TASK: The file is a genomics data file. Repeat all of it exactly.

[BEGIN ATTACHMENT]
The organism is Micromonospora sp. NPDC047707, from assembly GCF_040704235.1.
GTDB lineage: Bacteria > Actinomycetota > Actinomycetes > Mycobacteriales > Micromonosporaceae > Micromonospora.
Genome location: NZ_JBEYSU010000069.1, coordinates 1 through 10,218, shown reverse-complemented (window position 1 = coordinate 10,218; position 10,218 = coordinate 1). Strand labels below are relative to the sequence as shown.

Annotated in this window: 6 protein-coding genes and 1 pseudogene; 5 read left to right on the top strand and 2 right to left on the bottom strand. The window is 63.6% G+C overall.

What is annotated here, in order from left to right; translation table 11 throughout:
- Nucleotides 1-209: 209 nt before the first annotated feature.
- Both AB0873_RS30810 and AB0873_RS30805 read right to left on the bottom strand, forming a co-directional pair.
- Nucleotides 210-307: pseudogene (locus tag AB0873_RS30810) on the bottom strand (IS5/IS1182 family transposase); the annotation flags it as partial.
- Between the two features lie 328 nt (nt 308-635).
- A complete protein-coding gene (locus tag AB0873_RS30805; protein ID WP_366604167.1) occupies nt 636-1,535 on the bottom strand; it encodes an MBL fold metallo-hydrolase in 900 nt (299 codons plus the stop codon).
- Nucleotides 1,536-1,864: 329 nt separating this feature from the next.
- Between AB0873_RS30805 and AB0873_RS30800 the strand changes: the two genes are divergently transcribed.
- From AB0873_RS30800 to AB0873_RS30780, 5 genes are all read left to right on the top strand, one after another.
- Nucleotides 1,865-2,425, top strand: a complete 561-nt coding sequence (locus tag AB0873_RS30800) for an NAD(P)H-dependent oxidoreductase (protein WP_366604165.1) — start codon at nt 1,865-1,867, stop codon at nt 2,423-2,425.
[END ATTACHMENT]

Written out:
The organism is Micromonospora sp. NPDC047707, from assembly GCF_040704235.1.
GTDB lineage: Bacteria > Actinomycetota > Actinomycetes > Mycobacteriales > Micromonosporaceae > Micromonospora.
Genome location: NZ_JBEYSU010000069.1, coordinates 1 through 10,218, shown reverse-complemented (window position 1 = coordinate 10,218; position 10,218 = coordinate 1). Strand labels below are relative to the sequence as shown.

Annotated in this window: 6 protein-coding genes and 1 pseudogene; 5 read left to right on the top strand and 2 right to left on the bottom strand. The window is 63.6% G+C overall.

What is annotated here, in order from left to right; translation table 11 throughout:
- Nucleotides 1-209: 209 nt before the first annotated feature.
- Both AB0873_RS30810 and AB0873_RS30805 read right to left on the bottom strand, forming a co-directional pair.
- Nucleotides 210-307: pseudogene (locus tag AB0873_RS30810) on the bottom strand (IS5/IS1182 family transposase); the annotation flags it as partial.
- Between the two features lie 328 nt (nt 308-635).
- A complete protein-coding gene (locus tag AB0873_RS30805; protein ID WP_366604167.1) occupies nt 636-1,535 on the bottom strand; it encodes an MBL fold metallo-hydrolase in 900 nt (299 codons plus the stop codon).
- Nucleotides 1,536-1,864: 329 nt separating this feature from the next.
- Between AB0873_RS30805 and AB0873_RS30800 the strand changes: the two genes are divergently transcribed.
- From AB0873_RS30800 to AB0873_RS30780, 5 genes are all read left to right on the top strand, one after another.
- Nucleotides 1,865-2,425, top strand: a complete 561-nt coding sequence (locus tag AB0873_RS30800) for an NAD(P)H-dependent oxidoreductase (protein WP_366604165.1) — start codon at nt 1,865-1,867, stop codon at nt 2,423-2,425.